Guest Column: Mt. Kisco Officials Have Brazenly Thwarted Senior Housing Project

By Robert Mishkin

There have been many misrepresentations made in the past two months regarding the history of the proposed senior housing project at 270 Kisco Ave. in Mount Kisco and the village board’s delay in signing the contract to sell the property.

The board is now deciding between abiding by a federal fair housing settlement that provides for seniors for disabilities to live in Mount Kisco or not developing the property.

Below is my attempt to set the record straight.

This property was proposed for development by the village board in an RFP issued on March 22, 2005. The area borders the Saw Mill River Parkway and the Mount Kisco BMW dealership.

In July 2003, a federal fair housing complaint was filed against the village, its planning board and zoning board of appeals.

In the complaint’s preliminary statement, the plaintiff, Town and Country Adult Living, Inc., has for many years operated an assisted living residence for 44 seniors with disabilities at 53 Mountain Ave. in Mount Kisco.

However, the neighbors of the assisted living residence, which is located in Mount Kisco’s “Captain Merritt Hill” district, home to the wealthiest and most politically connected village residents, do not want more seniors with disabilities in their neighborhood and have successfully influenced officials to prevent those residents from moving into the neighborhood. Moreover, Mount Kisco’s zoning code and Comprehensive Plan effectively exclude assisted living residences.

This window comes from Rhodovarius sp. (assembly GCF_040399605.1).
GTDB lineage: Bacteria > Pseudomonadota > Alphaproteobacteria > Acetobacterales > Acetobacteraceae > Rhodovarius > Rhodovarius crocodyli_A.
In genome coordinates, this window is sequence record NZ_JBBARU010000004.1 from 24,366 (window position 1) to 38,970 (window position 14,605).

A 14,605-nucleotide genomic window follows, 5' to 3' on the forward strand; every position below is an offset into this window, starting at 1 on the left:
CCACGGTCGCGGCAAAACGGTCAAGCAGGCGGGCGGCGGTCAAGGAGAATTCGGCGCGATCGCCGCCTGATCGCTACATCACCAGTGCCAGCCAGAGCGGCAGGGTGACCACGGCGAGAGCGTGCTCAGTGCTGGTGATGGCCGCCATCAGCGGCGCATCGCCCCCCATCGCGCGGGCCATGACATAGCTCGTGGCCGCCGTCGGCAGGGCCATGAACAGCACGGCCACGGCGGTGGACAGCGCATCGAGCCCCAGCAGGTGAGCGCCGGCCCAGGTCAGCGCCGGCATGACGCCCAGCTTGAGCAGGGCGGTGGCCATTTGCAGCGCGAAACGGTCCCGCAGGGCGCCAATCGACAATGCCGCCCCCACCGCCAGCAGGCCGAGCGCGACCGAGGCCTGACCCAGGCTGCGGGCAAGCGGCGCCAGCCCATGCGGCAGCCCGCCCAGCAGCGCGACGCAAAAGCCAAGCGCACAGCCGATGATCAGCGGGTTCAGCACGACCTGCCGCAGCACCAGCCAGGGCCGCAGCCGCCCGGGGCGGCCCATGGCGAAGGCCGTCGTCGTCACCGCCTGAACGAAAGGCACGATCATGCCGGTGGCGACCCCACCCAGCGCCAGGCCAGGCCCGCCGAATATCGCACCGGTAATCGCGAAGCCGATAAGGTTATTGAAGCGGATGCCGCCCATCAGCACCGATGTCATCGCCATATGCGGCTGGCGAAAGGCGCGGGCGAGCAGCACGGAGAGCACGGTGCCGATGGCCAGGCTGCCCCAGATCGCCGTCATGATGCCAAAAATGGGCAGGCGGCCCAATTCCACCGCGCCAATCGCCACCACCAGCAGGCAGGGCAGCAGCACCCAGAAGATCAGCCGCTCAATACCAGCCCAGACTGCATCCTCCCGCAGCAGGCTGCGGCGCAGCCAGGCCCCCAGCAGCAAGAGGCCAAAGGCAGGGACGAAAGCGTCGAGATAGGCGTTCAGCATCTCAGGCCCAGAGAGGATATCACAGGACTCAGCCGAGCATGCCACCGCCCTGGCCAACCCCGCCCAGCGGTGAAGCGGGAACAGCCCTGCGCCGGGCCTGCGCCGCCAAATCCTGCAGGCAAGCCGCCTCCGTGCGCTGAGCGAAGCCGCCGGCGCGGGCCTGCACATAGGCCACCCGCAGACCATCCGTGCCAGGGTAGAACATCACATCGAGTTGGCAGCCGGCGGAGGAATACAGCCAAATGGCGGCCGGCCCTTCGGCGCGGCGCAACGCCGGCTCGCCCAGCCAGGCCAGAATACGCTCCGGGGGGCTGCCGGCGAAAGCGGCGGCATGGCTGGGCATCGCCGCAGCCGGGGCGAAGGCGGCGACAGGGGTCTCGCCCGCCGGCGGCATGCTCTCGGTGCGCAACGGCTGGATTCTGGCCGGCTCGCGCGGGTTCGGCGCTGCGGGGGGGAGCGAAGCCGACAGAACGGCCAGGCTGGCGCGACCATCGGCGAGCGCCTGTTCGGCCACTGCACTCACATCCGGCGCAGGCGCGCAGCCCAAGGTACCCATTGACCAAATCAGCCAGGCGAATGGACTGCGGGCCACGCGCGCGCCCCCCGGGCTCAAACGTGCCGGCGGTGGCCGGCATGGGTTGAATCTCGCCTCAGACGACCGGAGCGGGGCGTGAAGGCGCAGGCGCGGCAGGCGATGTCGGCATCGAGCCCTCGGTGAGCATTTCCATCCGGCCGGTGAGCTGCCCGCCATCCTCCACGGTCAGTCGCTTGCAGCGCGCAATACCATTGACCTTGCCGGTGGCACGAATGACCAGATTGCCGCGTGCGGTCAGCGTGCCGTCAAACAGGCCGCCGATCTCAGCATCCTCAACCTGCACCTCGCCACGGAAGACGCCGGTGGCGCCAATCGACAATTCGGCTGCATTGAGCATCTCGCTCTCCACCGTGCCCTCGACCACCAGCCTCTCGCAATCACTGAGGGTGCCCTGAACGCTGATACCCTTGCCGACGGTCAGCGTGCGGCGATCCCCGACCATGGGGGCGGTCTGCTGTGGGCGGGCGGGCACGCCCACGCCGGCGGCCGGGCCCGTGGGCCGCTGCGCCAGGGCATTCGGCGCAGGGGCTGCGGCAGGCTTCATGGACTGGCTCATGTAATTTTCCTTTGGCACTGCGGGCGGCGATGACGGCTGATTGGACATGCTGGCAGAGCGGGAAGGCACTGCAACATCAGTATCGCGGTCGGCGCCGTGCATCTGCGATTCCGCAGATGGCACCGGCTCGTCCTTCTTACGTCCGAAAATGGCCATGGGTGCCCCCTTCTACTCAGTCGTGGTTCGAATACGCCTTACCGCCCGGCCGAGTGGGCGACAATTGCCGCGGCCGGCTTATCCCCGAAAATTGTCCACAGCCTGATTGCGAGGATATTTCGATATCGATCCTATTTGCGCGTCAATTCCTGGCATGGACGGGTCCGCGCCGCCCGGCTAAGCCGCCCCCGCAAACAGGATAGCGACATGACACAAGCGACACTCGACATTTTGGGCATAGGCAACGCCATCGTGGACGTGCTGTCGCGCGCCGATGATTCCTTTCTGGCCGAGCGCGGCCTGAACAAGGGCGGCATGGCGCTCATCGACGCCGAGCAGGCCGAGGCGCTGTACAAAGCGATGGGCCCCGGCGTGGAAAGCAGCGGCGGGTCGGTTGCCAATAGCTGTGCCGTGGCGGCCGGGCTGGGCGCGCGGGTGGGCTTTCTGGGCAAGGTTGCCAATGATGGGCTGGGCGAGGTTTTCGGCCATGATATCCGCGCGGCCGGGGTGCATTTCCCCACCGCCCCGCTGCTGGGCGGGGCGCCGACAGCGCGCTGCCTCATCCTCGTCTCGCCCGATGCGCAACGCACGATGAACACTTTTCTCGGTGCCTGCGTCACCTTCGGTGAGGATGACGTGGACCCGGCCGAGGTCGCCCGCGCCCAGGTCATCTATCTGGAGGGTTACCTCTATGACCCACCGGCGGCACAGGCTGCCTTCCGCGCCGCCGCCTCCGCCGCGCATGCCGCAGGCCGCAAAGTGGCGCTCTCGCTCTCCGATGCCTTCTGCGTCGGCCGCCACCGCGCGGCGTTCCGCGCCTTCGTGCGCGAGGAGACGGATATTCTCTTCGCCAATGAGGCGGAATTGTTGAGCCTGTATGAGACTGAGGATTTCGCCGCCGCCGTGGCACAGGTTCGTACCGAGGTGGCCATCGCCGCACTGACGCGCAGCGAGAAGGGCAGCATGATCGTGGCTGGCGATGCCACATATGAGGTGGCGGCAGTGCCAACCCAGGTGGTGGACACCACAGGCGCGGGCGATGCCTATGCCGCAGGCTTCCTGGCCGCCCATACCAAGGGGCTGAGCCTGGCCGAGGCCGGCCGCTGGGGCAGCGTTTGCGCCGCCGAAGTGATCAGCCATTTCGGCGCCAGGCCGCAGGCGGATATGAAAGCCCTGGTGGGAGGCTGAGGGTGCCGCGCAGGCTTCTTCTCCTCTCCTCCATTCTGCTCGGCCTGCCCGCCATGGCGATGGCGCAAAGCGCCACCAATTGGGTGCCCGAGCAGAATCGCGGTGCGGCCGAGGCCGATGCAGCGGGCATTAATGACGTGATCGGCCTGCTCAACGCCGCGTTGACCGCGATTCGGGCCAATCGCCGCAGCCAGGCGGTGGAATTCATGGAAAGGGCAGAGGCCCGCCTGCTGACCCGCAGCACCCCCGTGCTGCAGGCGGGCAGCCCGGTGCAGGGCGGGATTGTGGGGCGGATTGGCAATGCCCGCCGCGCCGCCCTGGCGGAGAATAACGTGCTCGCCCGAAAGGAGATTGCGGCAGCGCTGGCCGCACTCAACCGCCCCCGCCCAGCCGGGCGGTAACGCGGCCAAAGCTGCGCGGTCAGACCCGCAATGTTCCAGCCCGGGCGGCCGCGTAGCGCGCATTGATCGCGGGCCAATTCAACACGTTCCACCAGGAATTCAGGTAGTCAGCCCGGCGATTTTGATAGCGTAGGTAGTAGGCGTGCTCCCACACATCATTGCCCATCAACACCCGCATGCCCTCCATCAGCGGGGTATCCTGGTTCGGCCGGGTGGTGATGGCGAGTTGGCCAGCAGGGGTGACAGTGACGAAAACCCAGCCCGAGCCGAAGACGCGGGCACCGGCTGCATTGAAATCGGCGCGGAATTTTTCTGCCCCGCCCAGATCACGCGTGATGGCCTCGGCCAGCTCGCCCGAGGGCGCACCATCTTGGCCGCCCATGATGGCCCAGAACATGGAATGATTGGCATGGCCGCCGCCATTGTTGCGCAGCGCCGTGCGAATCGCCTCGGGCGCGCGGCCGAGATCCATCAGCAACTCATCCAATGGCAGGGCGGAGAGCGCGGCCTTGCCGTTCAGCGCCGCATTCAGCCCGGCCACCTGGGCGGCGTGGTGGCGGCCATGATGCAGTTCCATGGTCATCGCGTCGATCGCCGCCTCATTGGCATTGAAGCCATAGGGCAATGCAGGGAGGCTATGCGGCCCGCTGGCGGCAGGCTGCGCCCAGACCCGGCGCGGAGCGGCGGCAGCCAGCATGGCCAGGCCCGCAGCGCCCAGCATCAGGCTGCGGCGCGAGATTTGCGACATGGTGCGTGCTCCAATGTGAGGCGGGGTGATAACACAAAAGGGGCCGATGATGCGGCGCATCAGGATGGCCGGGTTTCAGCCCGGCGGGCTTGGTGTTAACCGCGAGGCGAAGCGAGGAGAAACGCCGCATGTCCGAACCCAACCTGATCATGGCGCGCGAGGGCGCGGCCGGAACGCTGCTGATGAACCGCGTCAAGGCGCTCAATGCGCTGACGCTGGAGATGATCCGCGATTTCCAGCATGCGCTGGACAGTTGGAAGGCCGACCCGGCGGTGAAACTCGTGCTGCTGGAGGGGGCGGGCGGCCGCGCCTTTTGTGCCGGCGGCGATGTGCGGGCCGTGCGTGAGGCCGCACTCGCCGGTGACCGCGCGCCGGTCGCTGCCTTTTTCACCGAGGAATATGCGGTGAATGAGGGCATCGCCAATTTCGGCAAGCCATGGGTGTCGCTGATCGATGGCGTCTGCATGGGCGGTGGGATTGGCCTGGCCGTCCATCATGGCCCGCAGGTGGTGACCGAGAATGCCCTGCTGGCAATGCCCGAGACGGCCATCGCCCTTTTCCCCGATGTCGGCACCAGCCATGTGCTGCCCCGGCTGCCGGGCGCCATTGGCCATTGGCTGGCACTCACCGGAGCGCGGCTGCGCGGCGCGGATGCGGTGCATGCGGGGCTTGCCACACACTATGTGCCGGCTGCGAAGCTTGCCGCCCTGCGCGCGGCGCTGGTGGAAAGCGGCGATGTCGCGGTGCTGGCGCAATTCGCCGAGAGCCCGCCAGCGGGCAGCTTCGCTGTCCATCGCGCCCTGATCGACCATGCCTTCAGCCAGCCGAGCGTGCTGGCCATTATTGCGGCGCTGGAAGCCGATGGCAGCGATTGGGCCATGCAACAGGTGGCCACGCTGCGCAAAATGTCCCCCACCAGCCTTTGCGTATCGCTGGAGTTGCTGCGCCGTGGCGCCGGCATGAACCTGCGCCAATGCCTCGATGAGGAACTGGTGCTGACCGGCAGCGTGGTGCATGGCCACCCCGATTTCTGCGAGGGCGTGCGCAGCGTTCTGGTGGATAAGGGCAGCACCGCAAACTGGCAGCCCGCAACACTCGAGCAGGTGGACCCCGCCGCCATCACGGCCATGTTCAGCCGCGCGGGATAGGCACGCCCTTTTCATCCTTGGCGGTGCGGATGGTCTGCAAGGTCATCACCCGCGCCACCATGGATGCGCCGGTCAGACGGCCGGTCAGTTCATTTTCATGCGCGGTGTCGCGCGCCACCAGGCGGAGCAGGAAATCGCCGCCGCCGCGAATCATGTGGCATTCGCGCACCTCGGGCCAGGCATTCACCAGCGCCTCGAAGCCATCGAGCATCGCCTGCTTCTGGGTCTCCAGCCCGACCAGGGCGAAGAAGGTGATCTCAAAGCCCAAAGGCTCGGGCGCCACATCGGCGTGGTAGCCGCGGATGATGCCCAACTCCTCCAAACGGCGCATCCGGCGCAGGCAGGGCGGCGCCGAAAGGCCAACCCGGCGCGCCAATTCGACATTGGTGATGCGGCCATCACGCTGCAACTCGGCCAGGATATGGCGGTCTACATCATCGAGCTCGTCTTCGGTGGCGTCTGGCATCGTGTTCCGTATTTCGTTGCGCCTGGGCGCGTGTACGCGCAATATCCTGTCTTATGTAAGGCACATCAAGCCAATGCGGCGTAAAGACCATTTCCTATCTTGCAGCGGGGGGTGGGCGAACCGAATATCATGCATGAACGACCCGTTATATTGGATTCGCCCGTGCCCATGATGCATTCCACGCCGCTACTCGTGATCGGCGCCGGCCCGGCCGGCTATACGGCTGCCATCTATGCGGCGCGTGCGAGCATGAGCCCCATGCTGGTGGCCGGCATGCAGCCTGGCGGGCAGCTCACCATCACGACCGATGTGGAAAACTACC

The village proposed to settle the federal fair housing lawsuit and a Stipulation of Settlement was signed. The settlement provided for the 18-acre lower portion of land described in the village RFP to be developed and sold to Town and Country for $3.5 million. Town and Country’s 4.03-acre property on Mountain Avenue, would be given to the village.

Specifically written in the Stipulation of Settlement, co-written by Village Attorney Whitney Singleton and approved by the village board, the closing for 270 Kisco Ave. could not be delayed waiting for DEP approvals.